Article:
Last updated April 26, 2022
The federal eviction moratorium is no longer in place, and the distribution of emergency rental assistance (ERA) funds is lagging in some states and running out in others. This means many renters risk losing their homes during the ongoing pandemic.
To understand where renters are most at risk of eviction, we’re tracking the states and jurisdictions where some form of eviction-prevention policies are still in place and how quickly states and localities are distributing their ERA funds.
This analysis offers a starting point for policymakers to understand where renters may face a greater risk of housing instability, and we focus on two policies meant to offer relief: eviction moratoria and ERA.
How emergency rental assistance rollout varies among states
Congress allocated almost $47 billion in ERA through pandemic-relief legislation to address renters’ urgent financial needs. Of the $25 billion allocated in the first round of ERA funding (known as ERA 1), close to $18 billion was paid to renters or landlords by February 28, 2022, according to the latest data available from the US Department of the Treasury.
As of the end of February, some states and local governments had spent a significant amount of the second round of ERA funding (known as ERA 2). Of the $21.55 billion allocated through the American Rescue Plan Act, or ERA 2, more than $6 billion was paid to renters or landlords by February 28, 2022.
ERA 1 expenditure rates have varied among states and localities. Although some states have spent all of their allocated funds, other states have faced administrative challenges and slow rollouts that have kept much of that money from reaching households in need. And other states, like North Dakota, South Dakota, and Wyoming, received allocations that may have been too high given the number of renter households in their jurisdictions.
As of February 28, ERA 2 expenditures were just starting in many states and localities, though a few states had spent more than half of their ERA 2 funds.
Where renters are protected by state or local eviction-prevention policies
After the Supreme Court vacated the federal eviction moratorium in August 2021, state and local eviction moratoria and other eviction-prevention policies became the last protections for at-risk renters. Some localities still have moratoria barring eviction under specific circumstances, and other states and localities have partial eviction-prevention policies in place. Partial protections include pausing eviction proceedings while a household’s application for ERA is processed or requiring that landlords file for ERA before they can file for an eviction, for example.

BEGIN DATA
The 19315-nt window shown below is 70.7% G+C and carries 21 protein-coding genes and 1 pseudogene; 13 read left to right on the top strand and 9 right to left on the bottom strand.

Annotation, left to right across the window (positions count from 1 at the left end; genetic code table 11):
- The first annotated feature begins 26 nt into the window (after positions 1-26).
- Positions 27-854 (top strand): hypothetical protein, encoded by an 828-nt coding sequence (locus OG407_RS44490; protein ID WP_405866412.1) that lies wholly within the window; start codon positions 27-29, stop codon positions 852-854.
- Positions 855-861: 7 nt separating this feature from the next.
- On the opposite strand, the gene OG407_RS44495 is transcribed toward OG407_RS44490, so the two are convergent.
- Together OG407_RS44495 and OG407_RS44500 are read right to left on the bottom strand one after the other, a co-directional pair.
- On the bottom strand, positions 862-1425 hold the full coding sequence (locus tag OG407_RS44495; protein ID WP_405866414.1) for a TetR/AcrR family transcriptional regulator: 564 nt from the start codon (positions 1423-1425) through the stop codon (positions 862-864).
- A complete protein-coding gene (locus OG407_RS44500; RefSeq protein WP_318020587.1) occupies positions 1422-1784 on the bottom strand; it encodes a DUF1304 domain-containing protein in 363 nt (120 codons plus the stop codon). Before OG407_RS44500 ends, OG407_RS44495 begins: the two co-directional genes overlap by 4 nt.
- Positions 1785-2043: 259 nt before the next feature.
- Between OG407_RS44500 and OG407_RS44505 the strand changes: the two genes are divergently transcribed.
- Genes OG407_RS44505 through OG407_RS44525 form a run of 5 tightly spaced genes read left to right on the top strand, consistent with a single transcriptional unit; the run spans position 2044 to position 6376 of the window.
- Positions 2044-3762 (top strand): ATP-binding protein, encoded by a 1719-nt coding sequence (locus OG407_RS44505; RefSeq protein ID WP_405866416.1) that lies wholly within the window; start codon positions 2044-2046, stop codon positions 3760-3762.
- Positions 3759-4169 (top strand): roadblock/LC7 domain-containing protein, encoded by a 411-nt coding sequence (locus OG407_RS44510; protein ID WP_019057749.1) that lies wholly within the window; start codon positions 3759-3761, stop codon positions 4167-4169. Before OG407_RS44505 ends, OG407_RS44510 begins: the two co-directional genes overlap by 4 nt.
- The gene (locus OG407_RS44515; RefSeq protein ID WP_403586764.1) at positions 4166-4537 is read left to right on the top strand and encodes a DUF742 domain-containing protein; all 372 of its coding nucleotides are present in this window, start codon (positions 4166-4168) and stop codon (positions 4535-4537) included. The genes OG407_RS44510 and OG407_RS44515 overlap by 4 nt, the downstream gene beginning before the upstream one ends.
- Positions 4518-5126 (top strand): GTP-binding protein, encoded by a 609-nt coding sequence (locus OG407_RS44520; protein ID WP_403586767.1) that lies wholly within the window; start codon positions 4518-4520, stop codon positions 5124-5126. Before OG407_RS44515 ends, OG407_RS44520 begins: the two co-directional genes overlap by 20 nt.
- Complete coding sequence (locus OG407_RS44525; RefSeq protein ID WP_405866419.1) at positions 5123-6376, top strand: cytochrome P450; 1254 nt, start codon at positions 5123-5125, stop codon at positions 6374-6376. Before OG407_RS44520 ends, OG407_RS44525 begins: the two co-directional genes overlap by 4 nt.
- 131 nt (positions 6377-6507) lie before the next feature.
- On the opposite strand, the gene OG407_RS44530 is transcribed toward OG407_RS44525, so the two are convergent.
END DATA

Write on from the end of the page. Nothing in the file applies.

We’ve calculated the share of renter households who live in states or jurisdictions with some form of eviction moratoria or partial protections. Other states and localities may have policies that offer limited protection, such as voluntary eviction mediation or diversion or other light-touch prevention efforts, but those policies are not included in our analysis.
Where renters are most at risk of eviction
Given the scale of need across the country, renter households in states with low rates of ERA distribution and weak eviction protections likely have a higher risk of eviction than households in places that have distributed a larger share of their ERA funds or that have eviction moratoria or temporary holds in place. In the map below, we assess the pace of ERA 1 and ERA 2 expenditure in states with limited or no eviction protection to highlight where renter households may be at a higher risk of housing instability.